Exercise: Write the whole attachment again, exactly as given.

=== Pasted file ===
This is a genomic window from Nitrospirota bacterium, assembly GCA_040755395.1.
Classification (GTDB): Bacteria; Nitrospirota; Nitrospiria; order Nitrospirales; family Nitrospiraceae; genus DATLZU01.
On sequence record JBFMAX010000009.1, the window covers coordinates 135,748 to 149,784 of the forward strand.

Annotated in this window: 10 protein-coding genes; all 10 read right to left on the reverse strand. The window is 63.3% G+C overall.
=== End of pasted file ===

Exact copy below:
This is a genomic window from Nitrospirota bacterium, assembly GCA_040755395.1.
Classification (GTDB): Bacteria; Nitrospirota; Nitrospiria; order Nitrospirales; family Nitrospiraceae; genus DATLZU01.
On sequence record JBFMAX010000009.1, the window covers coordinates 135,748 to 149,784 of the forward strand.

Annotated in this window: 10 protein-coding genes; all 10 read right to left on the reverse strand. The window is 63.3% G+C overall.